Changes in use of sleep aids following digital cognitive behavioral therapy for insomnia
Drake CL, Cheng P, Tallent G, Atkinson R, Cuamatzi AS, and Bazan L. Changes in use of sleep aids following digital cognitive behavioral therapy for insomnia. Sleep 2019; 42(Suppl 1):A149.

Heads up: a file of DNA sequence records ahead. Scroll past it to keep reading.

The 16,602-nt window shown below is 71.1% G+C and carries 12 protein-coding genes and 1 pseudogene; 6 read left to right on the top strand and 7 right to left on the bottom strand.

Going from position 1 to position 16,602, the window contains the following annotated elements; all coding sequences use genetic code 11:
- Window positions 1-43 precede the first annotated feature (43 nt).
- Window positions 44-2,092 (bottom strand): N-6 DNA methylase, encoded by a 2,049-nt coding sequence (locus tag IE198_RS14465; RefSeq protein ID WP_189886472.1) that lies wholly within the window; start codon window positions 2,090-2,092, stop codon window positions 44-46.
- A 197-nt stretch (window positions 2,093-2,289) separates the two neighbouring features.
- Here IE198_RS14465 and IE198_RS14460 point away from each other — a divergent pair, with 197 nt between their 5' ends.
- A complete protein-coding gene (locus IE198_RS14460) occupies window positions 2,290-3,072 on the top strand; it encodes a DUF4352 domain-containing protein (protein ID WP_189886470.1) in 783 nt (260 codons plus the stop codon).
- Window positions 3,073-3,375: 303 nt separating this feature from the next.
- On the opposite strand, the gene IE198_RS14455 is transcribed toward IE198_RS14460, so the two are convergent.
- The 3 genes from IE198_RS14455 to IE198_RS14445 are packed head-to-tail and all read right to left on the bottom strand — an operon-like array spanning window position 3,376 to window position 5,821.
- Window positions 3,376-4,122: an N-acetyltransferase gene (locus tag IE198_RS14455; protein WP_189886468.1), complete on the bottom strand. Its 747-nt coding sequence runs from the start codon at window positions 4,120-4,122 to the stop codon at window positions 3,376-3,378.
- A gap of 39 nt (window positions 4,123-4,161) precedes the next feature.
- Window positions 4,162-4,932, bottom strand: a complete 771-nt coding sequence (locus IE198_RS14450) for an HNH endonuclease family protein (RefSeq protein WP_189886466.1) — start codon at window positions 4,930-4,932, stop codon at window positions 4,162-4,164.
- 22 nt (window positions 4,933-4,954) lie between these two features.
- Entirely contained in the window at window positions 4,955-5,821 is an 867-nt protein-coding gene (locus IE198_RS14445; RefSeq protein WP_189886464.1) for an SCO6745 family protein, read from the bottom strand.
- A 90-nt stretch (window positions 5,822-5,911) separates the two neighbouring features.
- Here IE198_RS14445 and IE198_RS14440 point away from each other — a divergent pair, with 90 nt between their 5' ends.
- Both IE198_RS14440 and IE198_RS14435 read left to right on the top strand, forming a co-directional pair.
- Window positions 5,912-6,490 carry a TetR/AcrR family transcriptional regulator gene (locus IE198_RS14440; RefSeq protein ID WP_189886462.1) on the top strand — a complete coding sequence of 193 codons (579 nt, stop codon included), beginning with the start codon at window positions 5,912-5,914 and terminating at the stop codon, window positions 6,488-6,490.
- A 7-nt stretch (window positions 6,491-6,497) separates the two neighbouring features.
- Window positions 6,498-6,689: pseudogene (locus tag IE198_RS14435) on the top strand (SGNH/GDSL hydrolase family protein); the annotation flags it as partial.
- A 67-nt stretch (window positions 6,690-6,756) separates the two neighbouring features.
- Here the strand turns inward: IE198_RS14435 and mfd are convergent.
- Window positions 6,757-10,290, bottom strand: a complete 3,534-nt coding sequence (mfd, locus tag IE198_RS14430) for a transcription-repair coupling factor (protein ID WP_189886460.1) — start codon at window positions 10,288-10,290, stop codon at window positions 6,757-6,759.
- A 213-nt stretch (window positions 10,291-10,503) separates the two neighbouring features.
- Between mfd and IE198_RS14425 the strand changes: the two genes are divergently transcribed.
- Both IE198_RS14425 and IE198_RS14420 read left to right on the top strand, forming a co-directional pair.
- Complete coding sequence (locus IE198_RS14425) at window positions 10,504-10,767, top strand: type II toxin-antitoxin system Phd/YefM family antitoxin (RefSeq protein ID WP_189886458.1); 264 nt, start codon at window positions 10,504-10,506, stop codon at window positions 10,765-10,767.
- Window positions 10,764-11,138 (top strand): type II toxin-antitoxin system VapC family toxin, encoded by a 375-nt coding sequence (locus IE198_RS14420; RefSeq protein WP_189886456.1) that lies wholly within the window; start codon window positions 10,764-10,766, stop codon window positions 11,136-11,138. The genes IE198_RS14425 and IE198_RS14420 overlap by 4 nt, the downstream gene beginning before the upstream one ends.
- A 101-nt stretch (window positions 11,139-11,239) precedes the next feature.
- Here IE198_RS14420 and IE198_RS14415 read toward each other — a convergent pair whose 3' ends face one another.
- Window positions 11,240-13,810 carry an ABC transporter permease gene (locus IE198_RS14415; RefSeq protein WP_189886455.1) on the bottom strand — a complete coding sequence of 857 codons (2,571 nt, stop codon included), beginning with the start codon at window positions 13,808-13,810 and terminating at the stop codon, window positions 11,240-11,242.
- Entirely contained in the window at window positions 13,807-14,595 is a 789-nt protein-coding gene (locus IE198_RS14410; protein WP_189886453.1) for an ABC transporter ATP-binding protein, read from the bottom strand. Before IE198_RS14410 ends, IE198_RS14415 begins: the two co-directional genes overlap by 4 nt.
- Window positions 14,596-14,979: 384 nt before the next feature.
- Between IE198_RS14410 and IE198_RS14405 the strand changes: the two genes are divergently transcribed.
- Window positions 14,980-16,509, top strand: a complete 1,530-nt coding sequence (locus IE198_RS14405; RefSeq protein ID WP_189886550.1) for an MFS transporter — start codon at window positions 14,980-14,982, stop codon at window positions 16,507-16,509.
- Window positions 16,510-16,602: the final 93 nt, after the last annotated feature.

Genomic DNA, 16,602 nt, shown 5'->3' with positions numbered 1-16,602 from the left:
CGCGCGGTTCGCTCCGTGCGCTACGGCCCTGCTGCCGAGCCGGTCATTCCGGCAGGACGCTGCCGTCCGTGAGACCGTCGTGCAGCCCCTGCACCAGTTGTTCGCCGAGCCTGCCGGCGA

Introduction: Cognitive behavioral therapy for insomnia is now recommended as first-line treatment for chronic insomnia, and can be delivered digitally (dCBT-I) for increased access. Furthermore, dCBT-I confers an advantage of reduced adverse events relative to pharmacologic interventions (e.g., hypnotics and other sleep aids). This study examined if treatment with dCBT-I can also reduce use of sleep aids compared to an online sleep education control. Methods: 1232 individuals with insomnia (DSM-5 diagnostic criteria) were randomized into two conditions: dCBT-I (N=639), or an online sleep education control (N=593). Use of medications for sleep (prescription and non-prescription) were assessed pre-treatment and post-treatment. Responses were categorized into general classes of medications (i.e. benzodiazepine, hypnotic, antihistamine, etc.), and compared across time points between the two conditions. Results: Results from a repeated-measures mixed-effects logistic regression indicated that the odds of prescription medication was significantly lower following dCBT-I compared to control (OR=0.09, 95%CI[0.02, 0.34]). Specifically, whereas prescription medication use in the control group increased from 16.5% to 18.0% at post-treatment, prescription medication use in the dCBT-I group decreased from 17.8% to 14.6%. Change in prescription medication use was more pronounced for antidepressants, followed by hypnotics. No differences were found in use of non-prescription medications. Conclusion: This study provides preliminary evidence that use of prescription sleep aids may decrease following completion of dCBT-I. Together, this suggests that a minimally resource intensive intervention may have a small effect in reducing reliance on prescription sleep aids.